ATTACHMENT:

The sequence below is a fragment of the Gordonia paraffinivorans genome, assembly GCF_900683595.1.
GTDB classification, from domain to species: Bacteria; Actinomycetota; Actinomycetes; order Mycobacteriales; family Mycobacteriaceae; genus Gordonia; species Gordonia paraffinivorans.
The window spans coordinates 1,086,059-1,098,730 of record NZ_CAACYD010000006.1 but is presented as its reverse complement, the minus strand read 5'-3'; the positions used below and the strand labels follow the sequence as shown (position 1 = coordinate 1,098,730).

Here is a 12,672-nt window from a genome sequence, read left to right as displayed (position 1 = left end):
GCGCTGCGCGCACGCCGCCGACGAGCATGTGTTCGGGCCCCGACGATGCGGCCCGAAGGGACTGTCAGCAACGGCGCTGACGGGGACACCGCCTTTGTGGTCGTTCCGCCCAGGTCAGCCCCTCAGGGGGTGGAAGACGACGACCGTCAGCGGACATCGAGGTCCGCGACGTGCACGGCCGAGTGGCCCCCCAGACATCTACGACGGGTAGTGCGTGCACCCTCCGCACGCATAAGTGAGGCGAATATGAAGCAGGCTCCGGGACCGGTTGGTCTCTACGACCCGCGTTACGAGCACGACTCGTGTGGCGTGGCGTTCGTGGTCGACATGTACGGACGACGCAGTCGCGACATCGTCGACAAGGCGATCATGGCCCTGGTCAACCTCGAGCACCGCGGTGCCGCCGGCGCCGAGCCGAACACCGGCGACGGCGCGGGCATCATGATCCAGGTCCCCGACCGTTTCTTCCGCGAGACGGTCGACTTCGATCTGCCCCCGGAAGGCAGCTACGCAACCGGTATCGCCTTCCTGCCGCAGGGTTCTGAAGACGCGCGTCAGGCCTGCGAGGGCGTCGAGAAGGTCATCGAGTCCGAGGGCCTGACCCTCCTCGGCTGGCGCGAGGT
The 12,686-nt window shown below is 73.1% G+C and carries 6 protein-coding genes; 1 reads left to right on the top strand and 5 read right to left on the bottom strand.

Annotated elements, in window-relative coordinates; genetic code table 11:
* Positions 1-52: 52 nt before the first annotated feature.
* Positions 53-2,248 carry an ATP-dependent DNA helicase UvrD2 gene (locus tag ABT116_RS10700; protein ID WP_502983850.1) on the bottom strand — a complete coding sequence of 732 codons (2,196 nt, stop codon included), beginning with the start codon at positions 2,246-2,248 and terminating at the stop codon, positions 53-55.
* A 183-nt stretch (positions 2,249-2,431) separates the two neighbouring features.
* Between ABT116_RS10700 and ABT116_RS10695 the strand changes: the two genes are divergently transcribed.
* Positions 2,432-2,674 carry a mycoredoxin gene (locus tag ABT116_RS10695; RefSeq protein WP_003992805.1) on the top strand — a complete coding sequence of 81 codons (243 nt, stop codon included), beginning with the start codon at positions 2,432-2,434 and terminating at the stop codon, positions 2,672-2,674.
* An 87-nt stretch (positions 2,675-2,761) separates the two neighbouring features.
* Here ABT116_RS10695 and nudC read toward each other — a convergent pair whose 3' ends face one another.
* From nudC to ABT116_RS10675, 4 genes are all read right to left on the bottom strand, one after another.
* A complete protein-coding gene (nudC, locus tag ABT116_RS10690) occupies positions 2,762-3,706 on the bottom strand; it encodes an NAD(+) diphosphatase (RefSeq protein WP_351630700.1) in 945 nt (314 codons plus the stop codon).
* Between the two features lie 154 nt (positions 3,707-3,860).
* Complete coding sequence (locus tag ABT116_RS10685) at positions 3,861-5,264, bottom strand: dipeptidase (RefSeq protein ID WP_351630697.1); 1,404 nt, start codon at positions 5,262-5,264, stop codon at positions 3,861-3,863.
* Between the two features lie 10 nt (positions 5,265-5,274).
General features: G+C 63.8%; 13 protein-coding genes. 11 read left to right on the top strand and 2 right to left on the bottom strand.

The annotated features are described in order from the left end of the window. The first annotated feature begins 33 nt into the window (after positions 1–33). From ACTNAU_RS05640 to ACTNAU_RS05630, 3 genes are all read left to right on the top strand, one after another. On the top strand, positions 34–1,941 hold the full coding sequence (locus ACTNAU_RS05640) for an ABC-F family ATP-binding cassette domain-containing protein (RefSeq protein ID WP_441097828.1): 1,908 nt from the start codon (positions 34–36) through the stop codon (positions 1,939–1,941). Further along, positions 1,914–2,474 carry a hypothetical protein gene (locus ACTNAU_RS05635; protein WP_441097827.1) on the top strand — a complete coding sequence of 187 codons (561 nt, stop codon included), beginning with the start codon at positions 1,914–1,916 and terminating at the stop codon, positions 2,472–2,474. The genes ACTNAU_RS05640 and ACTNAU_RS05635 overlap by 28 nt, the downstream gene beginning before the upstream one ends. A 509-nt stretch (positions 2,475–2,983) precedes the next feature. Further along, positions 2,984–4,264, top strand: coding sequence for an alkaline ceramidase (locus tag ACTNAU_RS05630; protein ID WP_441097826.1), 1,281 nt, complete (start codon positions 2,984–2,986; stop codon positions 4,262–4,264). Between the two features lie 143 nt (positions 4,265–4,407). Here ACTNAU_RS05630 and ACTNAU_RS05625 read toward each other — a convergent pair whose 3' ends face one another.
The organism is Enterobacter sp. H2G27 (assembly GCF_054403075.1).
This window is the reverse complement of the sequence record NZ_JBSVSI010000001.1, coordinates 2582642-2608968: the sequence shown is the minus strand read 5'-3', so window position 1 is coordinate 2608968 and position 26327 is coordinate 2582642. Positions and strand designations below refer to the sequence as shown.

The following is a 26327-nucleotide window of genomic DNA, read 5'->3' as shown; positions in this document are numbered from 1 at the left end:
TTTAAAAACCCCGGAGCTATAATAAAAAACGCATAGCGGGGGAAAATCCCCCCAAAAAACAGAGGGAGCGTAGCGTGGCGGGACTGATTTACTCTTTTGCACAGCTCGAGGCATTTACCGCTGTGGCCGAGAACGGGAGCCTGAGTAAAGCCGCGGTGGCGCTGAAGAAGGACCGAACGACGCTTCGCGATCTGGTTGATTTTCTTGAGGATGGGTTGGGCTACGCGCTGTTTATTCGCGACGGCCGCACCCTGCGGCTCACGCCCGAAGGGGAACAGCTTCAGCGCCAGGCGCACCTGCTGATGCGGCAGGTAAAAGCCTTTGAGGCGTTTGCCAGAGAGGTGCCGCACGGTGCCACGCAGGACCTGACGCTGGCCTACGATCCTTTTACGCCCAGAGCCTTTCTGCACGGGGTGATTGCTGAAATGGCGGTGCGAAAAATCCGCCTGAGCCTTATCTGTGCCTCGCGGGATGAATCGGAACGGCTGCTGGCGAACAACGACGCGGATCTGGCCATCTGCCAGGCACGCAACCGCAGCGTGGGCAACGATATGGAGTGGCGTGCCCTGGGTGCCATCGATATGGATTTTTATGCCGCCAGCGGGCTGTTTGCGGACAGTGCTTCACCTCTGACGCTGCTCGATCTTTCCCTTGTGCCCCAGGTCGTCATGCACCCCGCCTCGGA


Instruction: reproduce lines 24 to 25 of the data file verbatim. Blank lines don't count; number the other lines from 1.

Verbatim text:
The following is a 26327-nucleotide window of genomic DNA, read 5'->3' as shown; positions in this document are numbered from 1 at the left end:
TTTAAAAACCCCGGAGCTATAATAAAAAACGCATAGCGGGGGAAAATCCCCCCAAAAAACAGAGGGAGCGTAGCGTGGCGGGACTGATTTACTCTTTTGCACAGCTCGAGGCATTTACCGCTGTGGCCGAGAACGGGAGCCTGAGTAAAGCCGCGGTGGCGCTGAAGAAGGACCGAACGACGCTTCGCGATCTGGTTGATTTTCTTGAGGATGGGTTGGGCTACGCGCTGTTTATTCGCGACGGCCGCACCCTGCGGCTCACGCCCGAAGGGGAACAGCTTCAGCGCCAGGCGCACCTGCTGATGCGGCAGGTAAAAGCCTTTGAGGCGTTTGCCAGAGAGGTGCCGCACGGTGCCACGCAGGACCTGACGCTGGCCTACGATCCTTTTACGCCCAGAGCCTTTCTGCACGGGGTGATTGCTGAAATGGCGGTGCGAAAAATCCGCCTGAGCCTTATCTGTGCCTCGCGGGATGAATCGGAACGGCTGCTGGCGAACAACGACGCGGATCTGGCCATCTGCCAGGCACGCAACCGCAGCGTGGGCAACGATATGGAGTGGCGTGCCCTGGGTGCCATCGATATGGATTTTTATGCCGCCAGCGGGCTGTTTGCGGACAGTGCTTCACCTCTGACGCTGCTCGATCTTTCCCTTGTGCCCCAGGTCGTCATGCACCCCGCCTCGGA